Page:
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humour: confused perplexed

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We're hosting the Pennsylvania Caves Association meeting tomorrow evening, which is neither here nor there, really. But, as it includes dinner, it gives us an excuse to knock ourselves out cooking. We've spent most of today - and a few hours over the past few days - prepping. So here's what's on the menu:

New England Clam Chowder or Tomato Bisque with Fresh Basil and Marjoram
Spring Greens with Raspberry Vinaigrette and Pine Nuts
Crab Cakes with Lemon Dill Sauce and Wild Rice with Shallots or
Carved Prime Rib au Jus with Horseradish, Yorkshire Pudding, and Garlic Mashed Potatoes with Mushroom Gravy
Asparagus Hollandaise, Baked Corn Supreme
Cheese Cake with Fresh Strawberries or Fruits of the Forest Frangelico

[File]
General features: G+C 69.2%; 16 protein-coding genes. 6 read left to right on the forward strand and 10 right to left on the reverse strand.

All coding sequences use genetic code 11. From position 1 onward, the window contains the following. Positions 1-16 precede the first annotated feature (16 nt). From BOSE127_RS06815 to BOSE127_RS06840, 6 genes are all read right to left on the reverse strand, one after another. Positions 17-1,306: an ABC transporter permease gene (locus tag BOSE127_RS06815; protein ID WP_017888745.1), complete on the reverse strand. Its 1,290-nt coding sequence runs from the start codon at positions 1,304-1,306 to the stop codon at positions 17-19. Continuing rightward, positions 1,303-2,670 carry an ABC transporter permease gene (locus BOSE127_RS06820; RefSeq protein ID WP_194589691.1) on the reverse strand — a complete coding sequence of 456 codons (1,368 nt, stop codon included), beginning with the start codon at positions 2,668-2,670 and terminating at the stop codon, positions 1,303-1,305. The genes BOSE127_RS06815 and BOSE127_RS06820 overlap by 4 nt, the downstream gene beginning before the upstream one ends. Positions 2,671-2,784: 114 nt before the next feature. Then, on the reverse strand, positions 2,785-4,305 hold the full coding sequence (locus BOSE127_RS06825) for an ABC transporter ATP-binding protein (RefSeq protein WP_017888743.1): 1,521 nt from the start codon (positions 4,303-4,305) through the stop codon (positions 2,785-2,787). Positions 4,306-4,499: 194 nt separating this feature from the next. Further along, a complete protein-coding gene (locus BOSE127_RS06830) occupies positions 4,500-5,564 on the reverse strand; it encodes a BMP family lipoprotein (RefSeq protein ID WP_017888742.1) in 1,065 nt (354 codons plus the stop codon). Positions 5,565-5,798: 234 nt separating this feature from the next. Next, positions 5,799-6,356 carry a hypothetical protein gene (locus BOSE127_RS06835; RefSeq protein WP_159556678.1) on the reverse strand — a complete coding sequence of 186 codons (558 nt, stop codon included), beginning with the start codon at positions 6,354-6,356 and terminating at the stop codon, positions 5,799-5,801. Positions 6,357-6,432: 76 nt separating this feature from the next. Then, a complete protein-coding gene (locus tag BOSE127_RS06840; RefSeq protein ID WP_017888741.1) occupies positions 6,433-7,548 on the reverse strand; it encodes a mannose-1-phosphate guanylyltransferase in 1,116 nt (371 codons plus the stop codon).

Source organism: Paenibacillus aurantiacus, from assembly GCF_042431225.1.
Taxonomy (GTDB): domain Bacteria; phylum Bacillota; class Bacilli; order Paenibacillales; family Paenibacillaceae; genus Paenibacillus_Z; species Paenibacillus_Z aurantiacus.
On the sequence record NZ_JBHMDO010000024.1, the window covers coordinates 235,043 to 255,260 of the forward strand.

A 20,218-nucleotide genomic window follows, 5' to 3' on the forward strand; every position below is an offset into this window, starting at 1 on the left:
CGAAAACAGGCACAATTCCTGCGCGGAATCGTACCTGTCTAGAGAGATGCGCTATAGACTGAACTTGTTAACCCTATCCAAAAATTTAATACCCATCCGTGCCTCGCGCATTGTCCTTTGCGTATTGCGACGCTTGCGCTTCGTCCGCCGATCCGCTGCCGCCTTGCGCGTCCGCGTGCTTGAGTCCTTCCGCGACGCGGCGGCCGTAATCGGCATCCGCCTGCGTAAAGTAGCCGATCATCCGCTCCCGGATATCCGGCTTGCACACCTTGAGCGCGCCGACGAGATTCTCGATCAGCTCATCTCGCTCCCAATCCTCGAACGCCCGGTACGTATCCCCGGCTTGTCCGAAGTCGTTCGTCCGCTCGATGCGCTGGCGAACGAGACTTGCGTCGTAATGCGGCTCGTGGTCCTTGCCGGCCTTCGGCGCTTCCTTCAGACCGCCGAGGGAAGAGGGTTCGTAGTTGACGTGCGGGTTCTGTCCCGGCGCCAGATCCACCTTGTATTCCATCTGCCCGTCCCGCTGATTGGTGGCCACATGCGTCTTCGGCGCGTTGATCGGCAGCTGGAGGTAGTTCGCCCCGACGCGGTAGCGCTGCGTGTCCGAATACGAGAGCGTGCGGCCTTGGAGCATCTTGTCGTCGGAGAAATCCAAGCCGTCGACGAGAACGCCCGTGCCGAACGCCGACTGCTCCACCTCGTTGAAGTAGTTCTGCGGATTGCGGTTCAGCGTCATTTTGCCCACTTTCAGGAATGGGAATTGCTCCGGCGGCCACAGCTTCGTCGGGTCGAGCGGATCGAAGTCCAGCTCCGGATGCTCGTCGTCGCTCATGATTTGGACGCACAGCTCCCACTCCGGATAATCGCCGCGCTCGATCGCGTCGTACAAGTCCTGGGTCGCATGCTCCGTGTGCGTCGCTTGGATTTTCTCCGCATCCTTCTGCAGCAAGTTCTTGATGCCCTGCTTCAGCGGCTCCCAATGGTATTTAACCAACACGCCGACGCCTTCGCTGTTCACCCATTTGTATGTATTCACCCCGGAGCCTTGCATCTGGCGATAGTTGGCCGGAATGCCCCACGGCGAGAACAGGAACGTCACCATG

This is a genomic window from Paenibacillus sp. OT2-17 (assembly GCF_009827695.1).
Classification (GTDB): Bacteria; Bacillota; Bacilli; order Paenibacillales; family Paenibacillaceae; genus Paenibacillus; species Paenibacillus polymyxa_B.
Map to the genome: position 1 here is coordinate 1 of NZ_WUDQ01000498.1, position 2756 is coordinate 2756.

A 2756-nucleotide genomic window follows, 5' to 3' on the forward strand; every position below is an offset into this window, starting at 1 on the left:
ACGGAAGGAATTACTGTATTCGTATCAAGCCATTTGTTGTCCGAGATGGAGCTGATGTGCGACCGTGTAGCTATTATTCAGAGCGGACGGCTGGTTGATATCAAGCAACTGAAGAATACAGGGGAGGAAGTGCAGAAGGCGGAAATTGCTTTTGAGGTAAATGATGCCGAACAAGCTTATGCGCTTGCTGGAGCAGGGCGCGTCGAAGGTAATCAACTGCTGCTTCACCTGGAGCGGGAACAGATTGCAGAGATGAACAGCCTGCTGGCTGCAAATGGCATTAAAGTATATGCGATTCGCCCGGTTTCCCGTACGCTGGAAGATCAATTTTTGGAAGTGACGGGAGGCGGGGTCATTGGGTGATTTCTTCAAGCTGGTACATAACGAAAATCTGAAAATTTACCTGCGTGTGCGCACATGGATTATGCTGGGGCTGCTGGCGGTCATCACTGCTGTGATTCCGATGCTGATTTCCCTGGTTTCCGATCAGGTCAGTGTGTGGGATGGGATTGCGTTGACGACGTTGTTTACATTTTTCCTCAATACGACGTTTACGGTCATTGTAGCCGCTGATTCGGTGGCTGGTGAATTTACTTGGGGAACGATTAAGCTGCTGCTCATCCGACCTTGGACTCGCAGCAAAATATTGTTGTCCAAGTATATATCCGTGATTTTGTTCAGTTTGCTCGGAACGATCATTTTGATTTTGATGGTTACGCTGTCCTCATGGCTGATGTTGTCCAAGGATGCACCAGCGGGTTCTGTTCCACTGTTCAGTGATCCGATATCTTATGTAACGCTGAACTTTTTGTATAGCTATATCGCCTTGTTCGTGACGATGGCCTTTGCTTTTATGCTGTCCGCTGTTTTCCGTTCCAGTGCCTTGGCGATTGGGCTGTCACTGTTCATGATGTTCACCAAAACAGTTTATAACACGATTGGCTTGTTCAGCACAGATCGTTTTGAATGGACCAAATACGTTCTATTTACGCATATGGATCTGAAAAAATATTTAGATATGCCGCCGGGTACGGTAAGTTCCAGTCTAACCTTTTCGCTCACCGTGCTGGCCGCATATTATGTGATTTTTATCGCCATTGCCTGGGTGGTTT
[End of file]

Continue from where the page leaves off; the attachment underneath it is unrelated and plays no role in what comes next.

Selection of wines and beers or mineral water (we found a nice Frascati that should go really well with the crab)
Coffee, tea, espresso
Assortment of Cheeses (Cambozola, Port Salut, Stilton, Jarlsburg, Cheddar with Porter) and Nut-meal Crackers

The soups are made (though Sean's still dicking about with the chowder), the crab cakes are baking, the prime rib is pre-roasted, the asparagus has been parboiled, and the cheese cakes have been baked. So we just have the prime rib to finish, with its gravies and puddings, which Sean will do tomorrow, along with the mashed potatoes. The rice and asparagus need to be steamed for a bit, which will also be tomorrow. The raspberries, blueberries, and blackberries are marinating in the Frangelico and I'm about to start the baked corn. Then all I have left to do is slice a few pounds of strawberries and prepare the lemon dill sauce for the crab cakes. Then I'm done - the rest will be up to Sean. Apart from whipping the cream to dress the cheesecakes and preparing the salad. We'll probably toss a coin for those chores.

Anyway, it's all looking good so far. If nothing else, Sean's crabcakes can't be topped - nor can his cheesecake - and the tomato bisque would make your toes curl (the marj and a few pints of fresh cream make a lot of difference). Mmnnn...